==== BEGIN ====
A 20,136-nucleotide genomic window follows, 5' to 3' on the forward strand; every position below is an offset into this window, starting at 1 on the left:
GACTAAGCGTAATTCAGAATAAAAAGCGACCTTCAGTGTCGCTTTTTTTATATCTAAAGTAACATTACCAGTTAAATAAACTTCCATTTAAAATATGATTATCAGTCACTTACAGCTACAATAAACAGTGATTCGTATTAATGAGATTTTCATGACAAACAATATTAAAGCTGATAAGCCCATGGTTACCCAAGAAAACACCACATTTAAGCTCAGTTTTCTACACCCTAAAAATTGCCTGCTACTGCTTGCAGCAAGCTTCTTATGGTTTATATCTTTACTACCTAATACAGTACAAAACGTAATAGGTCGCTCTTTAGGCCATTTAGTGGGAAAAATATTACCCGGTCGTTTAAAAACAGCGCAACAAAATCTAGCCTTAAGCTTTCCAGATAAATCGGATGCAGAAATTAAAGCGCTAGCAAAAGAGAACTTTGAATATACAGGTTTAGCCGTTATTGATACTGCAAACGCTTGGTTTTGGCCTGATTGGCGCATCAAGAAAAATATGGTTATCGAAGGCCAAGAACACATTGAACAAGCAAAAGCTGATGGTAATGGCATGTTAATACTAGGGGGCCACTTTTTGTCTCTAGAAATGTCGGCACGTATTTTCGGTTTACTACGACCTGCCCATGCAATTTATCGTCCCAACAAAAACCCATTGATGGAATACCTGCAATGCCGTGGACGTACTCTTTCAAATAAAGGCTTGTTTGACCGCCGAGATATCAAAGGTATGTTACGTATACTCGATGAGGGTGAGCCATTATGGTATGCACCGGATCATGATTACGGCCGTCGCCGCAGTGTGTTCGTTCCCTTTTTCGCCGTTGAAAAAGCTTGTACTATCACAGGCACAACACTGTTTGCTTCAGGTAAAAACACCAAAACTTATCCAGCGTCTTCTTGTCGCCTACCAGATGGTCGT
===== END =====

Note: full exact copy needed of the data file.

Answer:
A 20,136-nucleotide genomic window follows, 5' to 3' on the forward strand; every position below is an offset into this window, starting at 1 on the left:
GACTAAGCGTAATTCAGAATAAAAAGCGACCTTCAGTGTCGCTTTTTTTATATCTAAAGTAACATTACCAGTTAAATAAACTTCCATTTAAAATATGATTATCAGTCACTTACAGCTACAATAAACAGTGATTCGTATTAATGAGATTTTCATGACAAACAATATTAAAGCTGATAAGCCCATGGTTACCCAAGAAAACACCACATTTAAGCTCAGTTTTCTACACCCTAAAAATTGCCTGCTACTGCTTGCAGCAAGCTTCTTATGGTTTATATCTTTACTACCTAATACAGTACAAAACGTAATAGGTCGCTCTTTAGGCCATTTAGTGGGAAAAATATTACCCGGTCGTTTAAAAACAGCGCAACAAAATCTAGCCTTAAGCTTTCCAGATAAATCGGATGCAGAAATTAAAGCGCTAGCAAAAGAGAACTTTGAATATACAGGTTTAGCCGTTATTGATACTGCAAACGCTTGGTTTTGGCCTGATTGGCGCATCAAGAAAAATATGGTTATCGAAGGCCAAGAACACATTGAACAAGCAAAAGCTGATGGTAATGGCATGTTAATACTAGGGGGCCACTTTTTGTCTCTAGAAATGTCGGCACGTATTTTCGGTTTACTACGACCTGCCCATGCAATTTATCGTCCCAACAAAAACCCATTGATGGAATACCTGCAATGCCGTGGACGTACTCTTTCAAATAAAGGCTTGTTTGACCGCCGAGATATCAAAGGTATGTTACGTATACTCGATGAGGGTGAGCCATTATGGTATGCACCGGATCATGATTACGGCCGTCGCCGCAGTGTGTTCGTTCCCTTTTTCGCCGTTGAAAAAGCTTGTACTATCACAGGCACAACACTGTTTGCTTCAGGTAAAAACACCAAAACTTATCCAGCGTCTTCTTGTCGCCTACCAGATGGTCGT